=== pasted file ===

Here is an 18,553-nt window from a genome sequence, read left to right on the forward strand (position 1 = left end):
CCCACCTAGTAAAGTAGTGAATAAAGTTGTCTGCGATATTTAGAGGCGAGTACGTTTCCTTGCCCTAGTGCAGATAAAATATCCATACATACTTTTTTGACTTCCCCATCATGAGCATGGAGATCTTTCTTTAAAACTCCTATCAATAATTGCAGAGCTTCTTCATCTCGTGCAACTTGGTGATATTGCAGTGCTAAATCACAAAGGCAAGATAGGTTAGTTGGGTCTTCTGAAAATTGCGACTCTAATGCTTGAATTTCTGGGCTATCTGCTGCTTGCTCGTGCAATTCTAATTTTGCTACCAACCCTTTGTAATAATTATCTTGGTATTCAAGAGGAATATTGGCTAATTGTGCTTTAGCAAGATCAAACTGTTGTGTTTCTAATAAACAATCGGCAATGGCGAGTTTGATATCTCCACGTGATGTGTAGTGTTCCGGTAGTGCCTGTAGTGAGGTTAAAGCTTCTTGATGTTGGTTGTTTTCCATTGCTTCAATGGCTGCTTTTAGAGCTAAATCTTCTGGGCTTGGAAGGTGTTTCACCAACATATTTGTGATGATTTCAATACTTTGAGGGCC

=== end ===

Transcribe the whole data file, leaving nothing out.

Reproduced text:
Here is an 18,553-nt window from a genome sequence, read left to right on the forward strand (position 1 = left end):
CCCACCTAGTAAAGTAGTGAATAAAGTTGTCTGCGATATTTAGAGGCGAGTACGTTTCCTTGCCCTAGTGCAGATAAAATATCCATACATACTTTTTTGACTTCCCCATCATGAGCATGGAGATCTTTCTTTAAAACTCCTATCAATAATTGCAGAGCTTCTTCATCTCGTGCAACTTGGTGATATTGCAGTGCTAAATCACAAAGGCAAGATAGGTTAGTTGGGTCTTCTGAAAATTGCGACTCTAATGCTTGAATTTCTGGGCTATCTGCTGCTTGCTCGTGCAATTCTAATTTTGCTACCAACCCTTTGTAATAATTATCTTGGTATTCAAGAGGAATATTGGCTAATTGTGCTTTAGCAAGATCAAACTGTTGTGTTTCTAATAAACAATCGGCAATGGCGAGTTTGATATCTCCACGTGATGTGTAGTGTTCCGGTAGTGCCTGTAGTGAGGTTAAAGCTTCTTGATGTTGGTTGTTTTCCATTGCTTCAATGGCTGCTTTTAGAGCTAAATCTTCTGGGCTTGGAAGGTGTTTCACCAACATATTTGTGATGATTTCAATACTTTGAGGGCC